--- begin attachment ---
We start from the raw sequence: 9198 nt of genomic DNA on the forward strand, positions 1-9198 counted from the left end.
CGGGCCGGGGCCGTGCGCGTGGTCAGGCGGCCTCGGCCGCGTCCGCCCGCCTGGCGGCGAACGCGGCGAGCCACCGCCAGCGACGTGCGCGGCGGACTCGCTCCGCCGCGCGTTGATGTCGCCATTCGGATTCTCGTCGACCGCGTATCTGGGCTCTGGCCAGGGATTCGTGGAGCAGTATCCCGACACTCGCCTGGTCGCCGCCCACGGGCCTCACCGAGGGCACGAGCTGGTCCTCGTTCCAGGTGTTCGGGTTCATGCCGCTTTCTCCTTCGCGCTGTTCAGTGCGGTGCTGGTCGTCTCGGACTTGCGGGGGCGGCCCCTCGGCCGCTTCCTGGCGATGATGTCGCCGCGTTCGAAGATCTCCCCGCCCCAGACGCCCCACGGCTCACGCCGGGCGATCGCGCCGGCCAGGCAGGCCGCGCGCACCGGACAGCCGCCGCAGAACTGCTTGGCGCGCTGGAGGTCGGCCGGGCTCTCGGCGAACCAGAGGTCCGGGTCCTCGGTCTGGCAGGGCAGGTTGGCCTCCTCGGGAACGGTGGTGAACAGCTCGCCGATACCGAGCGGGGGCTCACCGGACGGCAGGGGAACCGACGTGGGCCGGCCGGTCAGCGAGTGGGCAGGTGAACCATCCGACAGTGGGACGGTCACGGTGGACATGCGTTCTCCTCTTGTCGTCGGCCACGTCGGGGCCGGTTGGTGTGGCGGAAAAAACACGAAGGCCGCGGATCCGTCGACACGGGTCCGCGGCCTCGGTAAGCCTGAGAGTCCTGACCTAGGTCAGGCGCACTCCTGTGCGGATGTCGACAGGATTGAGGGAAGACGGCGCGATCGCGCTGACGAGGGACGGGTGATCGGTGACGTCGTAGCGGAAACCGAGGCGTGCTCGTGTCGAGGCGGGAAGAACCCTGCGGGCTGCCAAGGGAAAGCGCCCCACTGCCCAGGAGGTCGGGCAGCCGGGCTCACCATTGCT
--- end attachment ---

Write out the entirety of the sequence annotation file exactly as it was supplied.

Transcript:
We start from the raw sequence: 9198 nt of genomic DNA on the forward strand, positions 1-9198 counted from the left end.
CGGGCCGGGGCCGTGCGCGTGGTCAGGCGGCCTCGGCCGCGTCCGCCCGCCTGGCGGCGAACGCGGCGAGCCACCGCCAGCGACGTGCGCGGCGGACTCGCTCCGCCGCGCGTTGATGTCGCCATTCGGATTCTCGTCGACCGCGTATCTGGGCTCTGGCCAGGGATTCGTGGAGCAGTATCCCGACACTCGCCTGGTCGCCGCCCACGGGCCTCACCGAGGGCACGAGCTGGTCCTCGTTCCAGGTGTTCGGGTTCATGCCGCTTTCTCCTTCGCGCTGTTCAGTGCGGTGCTGGTCGTCTCGGACTTGCGGGGGCGGCCCCTCGGCCGCTTCCTGGCGATGATGTCGCCGCGTTCGAAGATCTCCCCGCCCCAGACGCCCCACGGCTCACGCCGGGCGATCGCGCCGGCCAGGCAGGCCGCGCGCACCGGACAGCCGCCGCAGAACTGCTTGGCGCGCTGGAGGTCGGCCGGGCTCTCGGCGAACCAGAGGTCCGGGTCCTCGGTCTGGCAGGGCAGGTTGGCCTCCTCGGGAACGGTGGTGAACAGCTCGCCGATACCGAGCGGGGGCTCACCGGACGGCAGGGGAACCGACGTGGGCCGGCCGGTCAGCGAGTGGGCAGGTGAACCATCCGACAGTGGGACGGTCACGGTGGACATGCGTTCTCCTCTTGTCGTCGGCCACGTCGGGGCCGGTTGGTGTGGCGGAAAAAACACGAAGGCCGCGGATCCGTCGACACGGGTCCGCGGCCTCGGTAAGCCTGAGAGTCCTGACCTAGGTCAGGCGCACTCCTGTGCGGATGTCGACAGGATTGAGGGAAGACGGCGCGATCGCGCTGACGAGGGACGGGTGATCGGTGACGTCGTAGCGGAAACCGAGGCGTGCTCGTGTCGAGGCGGGAAGAACCCTGCGGGCTGCCAAGGGAAAGCGCCCCACTGCCCAGGAGGTCGGGCAGCCGGGCTCACCATTGCT